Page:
Networking For Dummies, 8th Edition

 

by Doug Lowe

 

 

 

About the Author

Doug Lowe has written a whole bunch of computer books, including more than 40 For Dummies books (such as PowerPoint 2007 For Dummies, Word 2007 All-In-One Desk Reference For Dummies, and Networking All-In-One Desk Reference For Dummies). He lives in that sunny All-American city of Fresno, California, which isn’t nearly as close to San Francisco as most people think, with his wife and his youngest daughter (the other two have flown the coop), and a couple of crazy dogs. He manages the network for an engineering firm in Clovis, CA, and in his free time creates computer-controlled Halloween decorations that rival Disney’s Haunted Mansion. Maybe his next book should be Computer-Controlled Halloween Props For Dummies. (For pictures, check out his Web site at www.LoweWriter.com/halloween.)

Dedication

To Debbie, Rebecca, Sarah, and Bethany.

 

Author’s Acknowledgments

The list of thank-yous for this book is long and goes back several years. I’d like to first thank John Kilcullen, David Solomon, Janna Custer, Erik Dafforn, Grag Robertson, and Ray Marshall for all of their help with the first edition. Those who worked on subsequent editions include Christopher Morris, Dan DiNicolo, Barry Childs-Helton, Tim Gallan, Mary Goodwin, Joe Salmeri, Jennifer Ehrlich, Constance Carlisle, Jamey L. Marcum, Jeanne S. Criswell, Ted Cains, Dana Lesh, Rebekah Mancilla, Becky Huehls, Amy Pettinella, Suzanne Thomas, Garret Pease, and Andrea Boucher. Each of these people made valuable contributions to the content, readability, and accuracy that have paved the way for the current edition.

Now, for the eighth edition, I’d like to thank project editor Pat O’Brien, who did a great job overseeing all the editorial work that was required to put this book together. I’d also like to thank Srinath Sitaraman, who gave the entire manuscript a thorough technical look-through, and copy editors Jen Riggs and Becky Whitney, who maid sure there whir know spelling hair ores. And, as always, thanks to all the behind-the-scenes people who chipped in with help I’m not even aware of.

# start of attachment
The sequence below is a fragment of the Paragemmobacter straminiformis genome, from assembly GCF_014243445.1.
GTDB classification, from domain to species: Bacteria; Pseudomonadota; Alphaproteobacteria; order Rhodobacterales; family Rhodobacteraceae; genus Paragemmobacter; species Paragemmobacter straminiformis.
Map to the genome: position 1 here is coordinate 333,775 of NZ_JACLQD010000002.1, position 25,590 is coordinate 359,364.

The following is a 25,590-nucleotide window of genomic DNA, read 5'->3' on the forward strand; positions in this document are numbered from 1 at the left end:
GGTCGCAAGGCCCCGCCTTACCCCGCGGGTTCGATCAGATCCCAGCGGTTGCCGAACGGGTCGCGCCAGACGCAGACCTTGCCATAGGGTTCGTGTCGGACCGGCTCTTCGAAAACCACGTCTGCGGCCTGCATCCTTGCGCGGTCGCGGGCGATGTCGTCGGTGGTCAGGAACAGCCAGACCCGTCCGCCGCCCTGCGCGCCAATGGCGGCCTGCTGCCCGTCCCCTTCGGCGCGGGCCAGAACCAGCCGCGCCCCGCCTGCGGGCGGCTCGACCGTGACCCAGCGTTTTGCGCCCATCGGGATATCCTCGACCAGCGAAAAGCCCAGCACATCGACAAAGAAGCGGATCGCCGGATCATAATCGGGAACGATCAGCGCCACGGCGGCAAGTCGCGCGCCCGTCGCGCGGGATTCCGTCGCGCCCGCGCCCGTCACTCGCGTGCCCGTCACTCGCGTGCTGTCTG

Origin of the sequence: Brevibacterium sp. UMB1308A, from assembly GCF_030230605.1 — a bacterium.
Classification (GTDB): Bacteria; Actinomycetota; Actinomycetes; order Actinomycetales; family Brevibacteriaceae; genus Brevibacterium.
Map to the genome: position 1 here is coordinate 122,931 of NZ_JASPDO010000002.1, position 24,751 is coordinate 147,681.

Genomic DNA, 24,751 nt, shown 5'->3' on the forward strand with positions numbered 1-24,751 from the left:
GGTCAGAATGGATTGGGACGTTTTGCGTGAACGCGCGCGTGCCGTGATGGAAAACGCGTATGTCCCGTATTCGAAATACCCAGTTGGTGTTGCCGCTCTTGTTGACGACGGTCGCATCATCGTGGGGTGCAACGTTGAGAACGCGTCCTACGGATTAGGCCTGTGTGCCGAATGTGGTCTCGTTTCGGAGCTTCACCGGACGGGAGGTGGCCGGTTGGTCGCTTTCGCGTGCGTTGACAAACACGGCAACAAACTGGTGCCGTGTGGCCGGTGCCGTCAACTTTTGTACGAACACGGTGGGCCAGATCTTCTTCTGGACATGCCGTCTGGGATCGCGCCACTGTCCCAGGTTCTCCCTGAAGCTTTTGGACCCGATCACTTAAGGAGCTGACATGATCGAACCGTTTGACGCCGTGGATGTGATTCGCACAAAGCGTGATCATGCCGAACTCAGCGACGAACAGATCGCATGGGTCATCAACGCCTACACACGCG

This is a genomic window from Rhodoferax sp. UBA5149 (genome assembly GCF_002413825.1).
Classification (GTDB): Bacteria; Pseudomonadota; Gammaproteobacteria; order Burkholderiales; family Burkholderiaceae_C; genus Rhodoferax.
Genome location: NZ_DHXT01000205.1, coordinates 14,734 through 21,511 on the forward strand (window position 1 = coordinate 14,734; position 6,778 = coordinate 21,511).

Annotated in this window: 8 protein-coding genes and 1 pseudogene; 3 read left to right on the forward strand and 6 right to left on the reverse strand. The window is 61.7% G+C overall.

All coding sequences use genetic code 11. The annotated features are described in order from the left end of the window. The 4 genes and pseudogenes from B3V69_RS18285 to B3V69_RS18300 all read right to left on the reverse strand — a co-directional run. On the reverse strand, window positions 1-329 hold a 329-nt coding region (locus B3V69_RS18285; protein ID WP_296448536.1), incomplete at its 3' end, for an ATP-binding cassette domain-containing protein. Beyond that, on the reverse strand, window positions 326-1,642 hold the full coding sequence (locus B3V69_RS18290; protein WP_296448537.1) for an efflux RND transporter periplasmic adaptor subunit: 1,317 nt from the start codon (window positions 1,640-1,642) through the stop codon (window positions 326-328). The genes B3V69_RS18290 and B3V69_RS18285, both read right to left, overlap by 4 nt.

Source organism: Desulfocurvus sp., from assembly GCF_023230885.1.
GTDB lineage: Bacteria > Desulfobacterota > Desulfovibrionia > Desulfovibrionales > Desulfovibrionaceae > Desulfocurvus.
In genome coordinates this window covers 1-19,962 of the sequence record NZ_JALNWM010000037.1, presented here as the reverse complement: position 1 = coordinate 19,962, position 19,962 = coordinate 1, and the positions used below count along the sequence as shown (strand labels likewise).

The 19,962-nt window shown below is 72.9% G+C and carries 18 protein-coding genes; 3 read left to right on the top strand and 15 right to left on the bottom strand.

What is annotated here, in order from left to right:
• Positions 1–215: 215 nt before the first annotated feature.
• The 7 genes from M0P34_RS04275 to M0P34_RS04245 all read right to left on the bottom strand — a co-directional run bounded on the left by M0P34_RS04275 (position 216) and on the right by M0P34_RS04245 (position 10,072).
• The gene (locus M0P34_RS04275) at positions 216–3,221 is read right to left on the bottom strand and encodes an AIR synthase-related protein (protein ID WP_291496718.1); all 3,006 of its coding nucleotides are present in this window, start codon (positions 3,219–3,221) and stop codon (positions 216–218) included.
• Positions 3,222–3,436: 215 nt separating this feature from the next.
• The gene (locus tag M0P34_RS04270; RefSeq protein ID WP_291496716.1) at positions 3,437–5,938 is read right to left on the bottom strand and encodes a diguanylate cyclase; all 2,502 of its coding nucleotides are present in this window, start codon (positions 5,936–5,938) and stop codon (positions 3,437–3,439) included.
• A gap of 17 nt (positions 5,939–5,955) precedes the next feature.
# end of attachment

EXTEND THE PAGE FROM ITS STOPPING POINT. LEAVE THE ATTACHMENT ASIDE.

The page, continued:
Publisher’s Acknowledgments

We’re proud of this book; please send us your comments through our online registration form located at www.dummies.com/register/.

Some of the people who helped bring this book to market include the following:

Acquisitions, Editorial, and Media Development

Project Editor: Pat O’Brien

Acquisitions Editor: Melody Layne

Copy Editor: Jennifer Riggs

Technical Editor: Srinath Sitaraman

Editorial Manager: Kevin Kirschner

Media Development Manager: Laura VanWinkle

Editorial Assistant: Amanda Foxworth

Sr. Editorial Assistant: Cherie Case

Cartoons: Rich Tennant (www.the5thwave.com)

Composition Services

Coordinator: Heather Kolter

Layout and Graphics: Carl Byers, Joyce Haughey, Stephanie D. Jumper, Barbara Moore, Laura Pence, Ronald Terry

Proofreaders: Aptara, Todd Lothery,Susan Moritz

Indexer: Aptara

Anniversary Logo Design: Richard Pacifico

Publishing and Editorial for Technology Dummies

Richard Swadley, Vice President and Executive Group Publisher

Andy Cummings, Vice President and Publisher

Mary Bednarek, Executive Acquisitions Director

Mary C. Corder, Editorial Director

Publishing for Consumer Dummies

Diane Graves Steele, Vice President and Publisher

Joyce Pepple, Acquisitions Director

Composition Services

Gerry Fahey, Vice President of Production Services

Debbie Stailey, Director of Composition Services

Contents

Title

Introduction

About This Book

How to Use This Book

What You Don’t Need to Read

Foolish Assumptions

How This Book Is Organized

Icons Used in This Book

Where to Go from Here

Part I : Let’s Network!

Chapter 1: Networks Will Not Take Over the World, and Other Network Basics

What Is a Network?

Why Bother with a Network?

Servers and Clients

Dedicated Servers and Peers

What Makes a Network Tick?